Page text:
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Collection doubtful as DH awarded $9k claim vs. no-show employer

12 January 2019

Rosete's employer was a no-show at the Labour Tribunal

By Vir B. Lumicao

A domestic worker has been awarded her full claim of about $9,000 against her employer, but her chances of collecting the money are in doubt as the employer never appeared in the Labour Tribunal and could not be contacted.

The helper, Vilma V. Rosete, 48, filed her claim against Wong Kwok-chung after she was terminated on Nov 26 by the employer’s wife without giving her one month’s notice and not a cent

Tribunal Presiding Officer Eric Tam awarded to Rosete on Jan 10 one month’s wage of $5,000 in lieu of notice, arrears in wages for one week, payment for two unused days off, and $2,700 for a one-way air ticket back to the Philippines.

Tam, however, excluded a severance pay of $14,274 being claimed by Rosete.


With her award certificate from the Tribunal, Rosete can go to the District Court to ask the court bailiff to enforce the judgment. However, this will involve her paying the bailiff a few thousands of dollars, which she does not have.

In the first hearing on Dec 10, Wong snubbed the court notice sent by the Tribunal to the defendant’s address in Kwai Shing Estate, Tai Wo Hau, Tsuen Wan.

Neither did the employer respond to calls made by Labour Department staff to Wong or his wife to discuss the dispute with them, Rosete said.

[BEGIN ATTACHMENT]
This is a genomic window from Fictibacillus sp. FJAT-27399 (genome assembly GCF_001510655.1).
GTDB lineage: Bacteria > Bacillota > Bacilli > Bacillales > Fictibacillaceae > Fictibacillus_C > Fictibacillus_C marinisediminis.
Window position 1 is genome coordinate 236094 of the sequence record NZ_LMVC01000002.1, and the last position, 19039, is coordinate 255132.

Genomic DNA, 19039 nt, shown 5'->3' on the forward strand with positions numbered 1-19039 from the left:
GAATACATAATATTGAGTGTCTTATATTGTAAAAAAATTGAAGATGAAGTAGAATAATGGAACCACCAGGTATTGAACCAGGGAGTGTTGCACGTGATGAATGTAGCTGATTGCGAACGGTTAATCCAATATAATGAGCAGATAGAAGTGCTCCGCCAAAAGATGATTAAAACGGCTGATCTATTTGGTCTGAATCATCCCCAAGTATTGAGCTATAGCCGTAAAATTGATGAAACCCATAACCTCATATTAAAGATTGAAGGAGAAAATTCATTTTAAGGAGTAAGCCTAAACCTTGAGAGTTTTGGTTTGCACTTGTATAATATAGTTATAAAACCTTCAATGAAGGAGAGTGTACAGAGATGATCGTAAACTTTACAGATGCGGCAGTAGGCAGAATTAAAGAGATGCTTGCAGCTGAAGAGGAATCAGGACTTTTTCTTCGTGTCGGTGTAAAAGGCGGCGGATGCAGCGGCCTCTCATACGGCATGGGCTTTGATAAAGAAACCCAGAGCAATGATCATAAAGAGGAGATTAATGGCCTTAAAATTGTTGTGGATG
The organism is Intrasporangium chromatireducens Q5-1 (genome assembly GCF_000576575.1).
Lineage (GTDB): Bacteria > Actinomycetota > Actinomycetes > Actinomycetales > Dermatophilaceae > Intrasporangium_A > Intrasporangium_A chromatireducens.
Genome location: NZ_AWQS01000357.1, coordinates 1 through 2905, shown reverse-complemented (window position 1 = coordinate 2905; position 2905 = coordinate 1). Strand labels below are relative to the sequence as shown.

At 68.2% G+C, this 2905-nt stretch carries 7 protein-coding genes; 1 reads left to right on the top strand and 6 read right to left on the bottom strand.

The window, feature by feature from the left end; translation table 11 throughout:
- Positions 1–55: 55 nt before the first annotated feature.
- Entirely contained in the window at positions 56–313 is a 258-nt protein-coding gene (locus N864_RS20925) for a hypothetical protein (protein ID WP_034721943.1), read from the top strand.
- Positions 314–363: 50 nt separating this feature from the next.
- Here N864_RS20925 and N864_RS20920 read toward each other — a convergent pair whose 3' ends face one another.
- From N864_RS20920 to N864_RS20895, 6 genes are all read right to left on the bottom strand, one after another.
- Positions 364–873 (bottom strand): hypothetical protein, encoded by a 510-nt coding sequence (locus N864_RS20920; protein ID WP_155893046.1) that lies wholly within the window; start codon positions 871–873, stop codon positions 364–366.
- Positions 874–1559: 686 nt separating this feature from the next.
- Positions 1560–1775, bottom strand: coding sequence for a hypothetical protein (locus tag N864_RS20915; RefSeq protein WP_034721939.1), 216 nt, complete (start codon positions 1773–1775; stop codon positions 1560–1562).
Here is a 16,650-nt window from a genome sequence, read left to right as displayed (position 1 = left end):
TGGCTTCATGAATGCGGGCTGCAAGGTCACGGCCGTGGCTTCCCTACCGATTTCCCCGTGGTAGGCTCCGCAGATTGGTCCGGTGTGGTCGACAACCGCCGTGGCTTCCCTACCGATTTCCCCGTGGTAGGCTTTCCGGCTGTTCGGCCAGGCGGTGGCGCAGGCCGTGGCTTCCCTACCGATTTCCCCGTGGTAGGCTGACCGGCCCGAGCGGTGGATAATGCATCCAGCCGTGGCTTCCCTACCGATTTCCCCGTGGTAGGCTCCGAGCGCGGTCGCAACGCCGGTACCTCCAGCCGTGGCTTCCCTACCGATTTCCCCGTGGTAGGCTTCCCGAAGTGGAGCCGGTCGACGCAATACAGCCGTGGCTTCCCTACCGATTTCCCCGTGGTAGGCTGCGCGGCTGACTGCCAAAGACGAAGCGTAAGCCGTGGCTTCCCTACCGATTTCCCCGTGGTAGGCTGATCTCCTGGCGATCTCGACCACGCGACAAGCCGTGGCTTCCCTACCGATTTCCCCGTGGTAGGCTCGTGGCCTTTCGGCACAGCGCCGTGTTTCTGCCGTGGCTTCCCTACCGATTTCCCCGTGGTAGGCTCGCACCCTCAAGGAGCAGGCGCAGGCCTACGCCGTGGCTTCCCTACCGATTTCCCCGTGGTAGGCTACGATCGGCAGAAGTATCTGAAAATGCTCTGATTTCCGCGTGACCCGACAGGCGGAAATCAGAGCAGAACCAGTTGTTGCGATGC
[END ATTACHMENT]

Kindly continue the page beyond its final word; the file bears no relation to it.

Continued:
Even before the case went to the Tribunal, the employer had refused to pay the helper all the money due her, Rosete said.

The Filipina told the SUN she had put up with the excesses of the employer’s wife, who allegedly assaulted her each time she was drunk during the four years and three months that she served the family.

Rosete said the police is investigating her assault complaint.


The maid was hired locally in August 2014 by Wong, who stated in the employment contract she had to serve the couple and their two children. But Rosete found out Wong had three children at the time. In 2017, the wife gave birth to a fourth child.

Rosete said she had no problem with Wong, who signed her employment contract, but it was his wife who allegedly made her life miserable.

The said the wife, who stayed at home, attacked her each time she was drunk and they had an argument. She would show Wong the bruises on her arms that the assaults left, but the employer could not stop his wife from hurting the maid.

Rosete said she went to see a doctor for medical records of injuries after recent assaults, but the female employer allegedly confiscated the records.

When asked why she did not report to the police, Rosete said she never did so out of pity for the children, who were endeared to her.

On Nov 26, she had another argument with the employer’s wife, who ordered her to leave. She called up IPT, the agency that placed her with the Wongs, and the agent told her to go to his office at 4pm so they could talk.

But the employer’s wife insisted that she pack up and go. Rosete said she left the flat at 1:30pm and was given shelter by the agency. She said the agency owner also reported the assaults to the police and that investigations were under way.


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